I and the other five dancers were dressed as cowboys with colorful flannels and baggy jeans as we strode on stage. We danced, smiled, and gestured for the crowd to keep hyping us up before we slipped off stage again. Another clip of Evelyn and then our powerhouse female duo took the stage for a tut routine that was clean, sharp, and so fast that if you blinked, you missed it.
After that, there were some more clips and modeling before me and Laura glided on stage with our traditional pastel clothes and fans to match. This was my first time doing a cultural fan dance on stage, and even though I’m sure the audience could see me shaking, I managed to get through it with some grace and poise. It was our slowest dance, but one of the most beautiful performances we had in our show. Afterward, we danced our way off stage and made room for the big runway portion which included East Asian cultural wear, modern-day outfits, and more.
While that was happening, I quickly threw on my uniform and snaked my way toward the back of the stage with my bo staff. Last year, I did a katana form, and this year, I decided to use my taekwondo skills once again and bring out my bo staff for a spin. From the cover of the stage, I watched the last of the models as they walked to the exits and waited for my cue.
I remember taking a deep and shaky breath. My hands shook on the staff, my palms sweaty. I checked for the hundredth time that the two sides were screwed tightly together, and I felt that familiar wave of calm roll over me like it always does right before I’m about to perform. Then, the lights cut off, the stage went dark, and I slowly stood from my hiding spot.
From the crowd’s point of view, I was just a silhouette moving backstage, prowling up the ramp with my bo staff at my back, and my hair across my shoulders. I paused at the edge of the stage, waited for my music to roll in, and for the lights to sweep over me. Before I even got to the center of the stage, the crowd was screaming for me.
And, similar to last year, they were so loud that their screams stood over the music, and I had a second of fear that I might miss my cue. But luckily, I got a wisp of the music just in time to begin my segment. The whole thing flew by as I struck, turned, kneeled, and screamed at the top of my lungs. I still have a bruise on my knee from how hard I landed with my final move.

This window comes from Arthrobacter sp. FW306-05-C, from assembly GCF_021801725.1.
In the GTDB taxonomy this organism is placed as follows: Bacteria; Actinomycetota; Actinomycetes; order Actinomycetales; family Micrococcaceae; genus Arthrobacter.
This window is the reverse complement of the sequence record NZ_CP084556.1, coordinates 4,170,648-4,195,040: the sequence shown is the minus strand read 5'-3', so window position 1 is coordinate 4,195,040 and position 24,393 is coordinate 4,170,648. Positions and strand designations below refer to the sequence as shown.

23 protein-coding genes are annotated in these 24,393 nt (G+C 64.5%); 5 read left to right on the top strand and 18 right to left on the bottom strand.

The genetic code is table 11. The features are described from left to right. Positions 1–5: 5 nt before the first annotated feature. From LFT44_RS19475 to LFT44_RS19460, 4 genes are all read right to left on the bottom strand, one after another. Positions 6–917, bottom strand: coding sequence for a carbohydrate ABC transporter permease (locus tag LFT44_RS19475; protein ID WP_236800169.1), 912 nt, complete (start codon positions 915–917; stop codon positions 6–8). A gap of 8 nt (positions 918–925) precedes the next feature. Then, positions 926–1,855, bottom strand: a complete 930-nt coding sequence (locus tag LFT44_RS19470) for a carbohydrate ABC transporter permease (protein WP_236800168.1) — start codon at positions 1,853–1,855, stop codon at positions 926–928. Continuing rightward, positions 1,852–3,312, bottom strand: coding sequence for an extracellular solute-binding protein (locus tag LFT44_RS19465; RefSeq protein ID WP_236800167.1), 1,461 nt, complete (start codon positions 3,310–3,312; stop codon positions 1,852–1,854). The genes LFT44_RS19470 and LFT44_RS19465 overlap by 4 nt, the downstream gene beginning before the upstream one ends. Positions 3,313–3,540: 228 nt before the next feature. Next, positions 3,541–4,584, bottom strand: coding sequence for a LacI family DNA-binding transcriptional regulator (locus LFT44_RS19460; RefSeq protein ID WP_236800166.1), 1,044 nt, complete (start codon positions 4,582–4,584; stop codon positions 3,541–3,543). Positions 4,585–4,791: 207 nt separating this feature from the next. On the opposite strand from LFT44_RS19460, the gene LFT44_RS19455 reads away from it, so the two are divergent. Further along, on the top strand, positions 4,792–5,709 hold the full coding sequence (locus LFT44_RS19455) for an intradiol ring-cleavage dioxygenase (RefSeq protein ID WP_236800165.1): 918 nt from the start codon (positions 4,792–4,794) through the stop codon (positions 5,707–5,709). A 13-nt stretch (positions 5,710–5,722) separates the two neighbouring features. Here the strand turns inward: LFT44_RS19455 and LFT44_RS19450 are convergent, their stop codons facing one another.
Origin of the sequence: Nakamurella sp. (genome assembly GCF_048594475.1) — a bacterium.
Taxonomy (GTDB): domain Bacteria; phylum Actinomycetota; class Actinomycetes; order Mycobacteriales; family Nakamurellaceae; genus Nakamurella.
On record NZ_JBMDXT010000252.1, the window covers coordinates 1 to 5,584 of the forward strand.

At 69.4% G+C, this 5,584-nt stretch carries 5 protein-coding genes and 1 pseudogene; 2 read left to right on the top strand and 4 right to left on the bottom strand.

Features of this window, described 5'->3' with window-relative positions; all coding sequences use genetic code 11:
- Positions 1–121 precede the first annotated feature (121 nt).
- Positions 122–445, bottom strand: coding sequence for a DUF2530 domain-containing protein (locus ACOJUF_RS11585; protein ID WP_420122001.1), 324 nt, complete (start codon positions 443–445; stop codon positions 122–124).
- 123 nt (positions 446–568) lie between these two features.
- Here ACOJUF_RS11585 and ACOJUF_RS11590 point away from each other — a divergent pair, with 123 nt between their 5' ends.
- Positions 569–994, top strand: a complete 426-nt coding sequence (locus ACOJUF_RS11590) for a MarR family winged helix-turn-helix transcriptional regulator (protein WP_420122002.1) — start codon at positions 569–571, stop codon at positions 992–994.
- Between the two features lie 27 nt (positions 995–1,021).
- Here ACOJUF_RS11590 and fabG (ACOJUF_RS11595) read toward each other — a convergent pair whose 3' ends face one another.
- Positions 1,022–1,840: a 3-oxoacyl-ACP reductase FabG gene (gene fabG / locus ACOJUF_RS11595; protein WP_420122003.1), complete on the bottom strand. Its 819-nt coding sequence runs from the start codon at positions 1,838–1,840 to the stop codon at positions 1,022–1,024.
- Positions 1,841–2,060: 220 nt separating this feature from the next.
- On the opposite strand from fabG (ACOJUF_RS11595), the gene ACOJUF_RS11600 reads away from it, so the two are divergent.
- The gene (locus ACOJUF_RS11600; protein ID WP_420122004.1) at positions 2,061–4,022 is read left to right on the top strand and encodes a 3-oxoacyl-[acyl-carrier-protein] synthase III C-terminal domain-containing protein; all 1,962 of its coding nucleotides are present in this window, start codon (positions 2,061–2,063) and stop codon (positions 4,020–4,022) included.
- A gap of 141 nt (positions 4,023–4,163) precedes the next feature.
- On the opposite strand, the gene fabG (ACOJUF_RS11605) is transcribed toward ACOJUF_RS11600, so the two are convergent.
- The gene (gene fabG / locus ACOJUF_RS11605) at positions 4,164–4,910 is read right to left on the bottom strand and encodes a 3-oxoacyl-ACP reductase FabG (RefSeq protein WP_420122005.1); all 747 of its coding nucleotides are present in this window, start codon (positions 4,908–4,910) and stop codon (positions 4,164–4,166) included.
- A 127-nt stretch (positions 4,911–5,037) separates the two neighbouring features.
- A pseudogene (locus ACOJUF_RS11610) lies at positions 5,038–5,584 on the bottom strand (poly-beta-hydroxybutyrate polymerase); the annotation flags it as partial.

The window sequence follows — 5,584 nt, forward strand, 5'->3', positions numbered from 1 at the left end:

I was brought back to the present and then I was on my feet, bowing to the crowd, and taking off down the ramp again to change into my final outfit for our show.
I changed quickly and had enough time to watch our trio perform. I cheered them on and watched them land each move perfectly in time with the music. Then, the lights cut off, and we scrambled to our places for our final group dance.
When the lights flicked on again and the final song began, we raced on stage and completed our final dance. There were smiles, sweat, and so much joy as we hit our final pose and the crowd’s applause filled our ears. That moment will forever be locked in my memories, even though we had to immediately race off stage, gather our things, and make room for the next group coming in to perform.
But the celebration continued in our dressing room as we cheered for ourselves and I told them that our performance, the thing we’d worked so hard on these past couple of months, was the perfect way to start the show. We set the tone and the rest of the groups that followed matched it to a T. It was such an amazing showcase and I’m so grateful to have been able to see it.
Even more so, I’m so proud to have choreographed part of it.
For me, this experience is even more meaningful knowing that I came into college never having danced before. And yet, I succeeded as a choreographer, dance teacher, and leader, and even though I wasn’t always confident in myself, I’m proud of the way I handled things. I wouldn’t change any of it for the world.
For those of you who are looking to get involved in multicultural organizations on campus, find a community of people of color who look like you, or maybe have an excuse to be a dancer and/or model, I would definitely recommend participating in Walk It Out next year. Recruitment should begin within the Fall of 2023 and if you follow their Instagram page (@uiowawalkitout) all of the information will be right there for you!
My time with the organization has been amazing and I can’t wait to see what ends up happening next. Thank you, guys, so much for reading about my experience. It’s truly been amazing.